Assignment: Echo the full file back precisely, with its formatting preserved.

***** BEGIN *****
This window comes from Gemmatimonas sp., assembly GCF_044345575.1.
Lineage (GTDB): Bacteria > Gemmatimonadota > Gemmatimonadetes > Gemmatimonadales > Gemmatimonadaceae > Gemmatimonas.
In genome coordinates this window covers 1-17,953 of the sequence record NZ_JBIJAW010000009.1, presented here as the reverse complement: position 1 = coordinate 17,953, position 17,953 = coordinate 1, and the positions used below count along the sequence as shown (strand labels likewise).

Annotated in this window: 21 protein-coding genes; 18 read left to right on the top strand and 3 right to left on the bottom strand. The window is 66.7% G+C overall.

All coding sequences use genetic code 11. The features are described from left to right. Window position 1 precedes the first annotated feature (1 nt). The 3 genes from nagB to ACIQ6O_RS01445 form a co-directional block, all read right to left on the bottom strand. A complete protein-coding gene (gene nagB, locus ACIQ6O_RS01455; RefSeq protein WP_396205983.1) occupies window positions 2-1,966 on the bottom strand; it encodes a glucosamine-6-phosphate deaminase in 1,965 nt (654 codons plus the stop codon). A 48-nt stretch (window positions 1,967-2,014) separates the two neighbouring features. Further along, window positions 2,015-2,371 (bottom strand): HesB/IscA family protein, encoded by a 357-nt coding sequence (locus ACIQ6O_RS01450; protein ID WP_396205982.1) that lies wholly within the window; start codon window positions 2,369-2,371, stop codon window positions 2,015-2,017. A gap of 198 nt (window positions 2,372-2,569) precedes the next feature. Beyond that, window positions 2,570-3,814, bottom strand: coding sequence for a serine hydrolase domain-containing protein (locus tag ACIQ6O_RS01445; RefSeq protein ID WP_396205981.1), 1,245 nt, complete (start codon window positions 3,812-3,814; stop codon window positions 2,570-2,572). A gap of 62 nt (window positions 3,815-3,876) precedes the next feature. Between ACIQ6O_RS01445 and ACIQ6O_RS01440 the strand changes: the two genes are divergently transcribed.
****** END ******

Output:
This window comes from Gemmatimonas sp., assembly GCF_044345575.1.
Lineage (GTDB): Bacteria > Gemmatimonadota > Gemmatimonadetes > Gemmatimonadales > Gemmatimonadaceae > Gemmatimonas.
In genome coordinates this window covers 1-17,953 of the sequence record NZ_JBIJAW010000009.1, presented here as the reverse complement: position 1 = coordinate 17,953, position 17,953 = coordinate 1, and the positions used below count along the sequence as shown (strand labels likewise).

Annotated in this window: 21 protein-coding genes; 18 read left to right on the top strand and 3 right to left on the bottom strand. The window is 66.7% G+C overall.

All coding sequences use genetic code 11. The features are described from left to right. Window position 1 precedes the first annotated feature (1 nt). The 3 genes from nagB to ACIQ6O_RS01445 form a co-directional block, all read right to left on the bottom strand. A complete protein-coding gene (gene nagB, locus ACIQ6O_RS01455; RefSeq protein WP_396205983.1) occupies window positions 2-1,966 on the bottom strand; it encodes a glucosamine-6-phosphate deaminase in 1,965 nt (654 codons plus the stop codon). A 48-nt stretch (window positions 1,967-2,014) separates the two neighbouring features. Further along, window positions 2,015-2,371 (bottom strand): HesB/IscA family protein, encoded by a 357-nt coding sequence (locus ACIQ6O_RS01450; protein ID WP_396205982.1) that lies wholly within the window; start codon window positions 2,369-2,371, stop codon window positions 2,015-2,017. A gap of 198 nt (window positions 2,372-2,569) precedes the next feature. Beyond that, window positions 2,570-3,814, bottom strand: coding sequence for a serine hydrolase domain-containing protein (locus tag ACIQ6O_RS01445; RefSeq protein ID WP_396205981.1), 1,245 nt, complete (start codon window positions 3,812-3,814; stop codon window positions 2,570-2,572). A gap of 62 nt (window positions 3,815-3,876) precedes the next feature. Between ACIQ6O_RS01445 and ACIQ6O_RS01440 the strand changes: the two genes are divergently transcribed.